Low-Temperature Chromium Poisoning of SOFC Cathode

Monday, 24 July 2017
Grand Ballroom East (The Diplomat Beach Resort)
S. J. Heo (Materials Science & Engineering, Univ. of Connecticut, Center for Clean Energy Engineering, Univ. of Connecticut), B. Hu (Center for Clean Energy Engineering, UConn, Material Science & Engineering, Univ. of Connecticut), A. N. Aphale (Center for Clean Energy Engineering, UConn), M. A. Uddin (Center for Clean Energy Engineering, Univ. of Connecticut, Dept. of Mechanical Engineering, Univ. of Connecticut), and P. Singh (Center for Clean Energy Engineering, UConn, Materials Science & Engineering, Univ. of Connecticut)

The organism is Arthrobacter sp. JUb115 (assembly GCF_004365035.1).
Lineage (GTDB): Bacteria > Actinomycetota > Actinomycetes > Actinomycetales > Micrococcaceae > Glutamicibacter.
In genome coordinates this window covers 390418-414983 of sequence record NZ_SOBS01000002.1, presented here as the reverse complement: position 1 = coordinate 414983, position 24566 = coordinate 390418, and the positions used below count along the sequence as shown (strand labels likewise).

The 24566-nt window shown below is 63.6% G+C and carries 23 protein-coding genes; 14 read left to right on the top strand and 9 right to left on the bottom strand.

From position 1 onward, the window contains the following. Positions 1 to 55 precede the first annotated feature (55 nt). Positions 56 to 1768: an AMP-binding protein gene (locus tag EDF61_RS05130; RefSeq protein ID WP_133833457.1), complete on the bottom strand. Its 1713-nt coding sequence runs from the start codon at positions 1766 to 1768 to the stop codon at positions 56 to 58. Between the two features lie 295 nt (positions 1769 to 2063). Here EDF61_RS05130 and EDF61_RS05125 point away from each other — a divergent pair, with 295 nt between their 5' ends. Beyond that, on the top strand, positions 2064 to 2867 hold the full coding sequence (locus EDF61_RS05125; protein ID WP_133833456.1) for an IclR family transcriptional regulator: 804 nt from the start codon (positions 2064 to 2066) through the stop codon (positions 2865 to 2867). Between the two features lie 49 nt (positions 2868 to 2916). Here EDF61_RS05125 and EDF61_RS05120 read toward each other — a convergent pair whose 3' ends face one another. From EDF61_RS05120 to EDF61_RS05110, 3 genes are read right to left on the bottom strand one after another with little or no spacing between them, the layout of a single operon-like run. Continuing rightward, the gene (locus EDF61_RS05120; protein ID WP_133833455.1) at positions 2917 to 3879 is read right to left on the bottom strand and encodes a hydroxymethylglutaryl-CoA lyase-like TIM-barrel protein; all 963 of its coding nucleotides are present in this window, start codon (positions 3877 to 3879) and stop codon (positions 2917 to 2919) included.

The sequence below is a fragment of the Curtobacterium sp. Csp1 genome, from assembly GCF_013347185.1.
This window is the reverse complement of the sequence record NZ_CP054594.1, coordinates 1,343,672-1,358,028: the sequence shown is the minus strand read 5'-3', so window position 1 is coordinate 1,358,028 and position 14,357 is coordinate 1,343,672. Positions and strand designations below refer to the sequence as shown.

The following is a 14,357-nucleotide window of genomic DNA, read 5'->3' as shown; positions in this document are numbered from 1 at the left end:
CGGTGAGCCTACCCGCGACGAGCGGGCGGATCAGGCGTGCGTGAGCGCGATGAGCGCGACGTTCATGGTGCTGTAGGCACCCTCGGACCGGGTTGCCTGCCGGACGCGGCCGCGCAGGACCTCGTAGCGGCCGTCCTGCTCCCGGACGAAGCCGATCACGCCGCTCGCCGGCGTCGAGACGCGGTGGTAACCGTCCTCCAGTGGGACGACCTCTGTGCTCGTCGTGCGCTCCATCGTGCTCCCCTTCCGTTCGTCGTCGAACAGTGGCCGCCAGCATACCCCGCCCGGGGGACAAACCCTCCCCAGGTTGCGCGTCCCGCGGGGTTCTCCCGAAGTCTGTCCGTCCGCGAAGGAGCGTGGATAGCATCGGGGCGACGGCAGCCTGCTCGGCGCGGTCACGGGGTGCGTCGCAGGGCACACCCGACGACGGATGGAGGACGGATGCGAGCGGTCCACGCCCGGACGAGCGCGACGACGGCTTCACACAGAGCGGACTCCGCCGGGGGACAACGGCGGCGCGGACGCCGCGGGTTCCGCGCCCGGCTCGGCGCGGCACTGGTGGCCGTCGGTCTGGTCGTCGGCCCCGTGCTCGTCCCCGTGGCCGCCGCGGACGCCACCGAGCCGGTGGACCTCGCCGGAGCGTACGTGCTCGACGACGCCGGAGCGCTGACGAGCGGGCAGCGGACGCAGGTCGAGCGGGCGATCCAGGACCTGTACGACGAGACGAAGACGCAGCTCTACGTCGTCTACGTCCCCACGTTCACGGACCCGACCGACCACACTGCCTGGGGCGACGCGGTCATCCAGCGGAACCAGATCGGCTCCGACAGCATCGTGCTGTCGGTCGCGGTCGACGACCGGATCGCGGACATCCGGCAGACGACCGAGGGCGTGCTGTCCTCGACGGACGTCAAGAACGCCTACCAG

Low-Temperature Solid Oxide Fuel Cells (LT-SOFCs), operating in 500-700 °C temperature range on fossil derived hydrocarbon fuels, are widely viewed as the “next generation” of clean and efficient electrochemical power generation technology that may also remain prone to gaseous chromium assisted cathode poisoning. Chromium poisoning of strontium doped lanthanum manganite (LSM) and lanthanum strontium cobalt ferrite (LSCF) cathodes have been studied in half-cell configuration at 650 °C in gaseous chromium vapor containing humidified air. The electrochemical performance of LSM/YSZ/Pt half-cell shows faster degradation in chromium containing air with a rapid change in the polarization resistance compared to LSCF/GDC/Pt half-cell. Electrode chemistry, morphology and elemental distribution have been studied using Scanning Electron Microscopy (SEM), Energy Dispersive X-Ray Analysis (EDX) and X-ray Diffraction (XRD) techniques. A thermodynamic analysis of the degradation process was also conducted. Our observations show that lowering of cell operating temperature may not significantly lower the cell performance degradation. Possible approaches for mitigating above degradation will be discussed.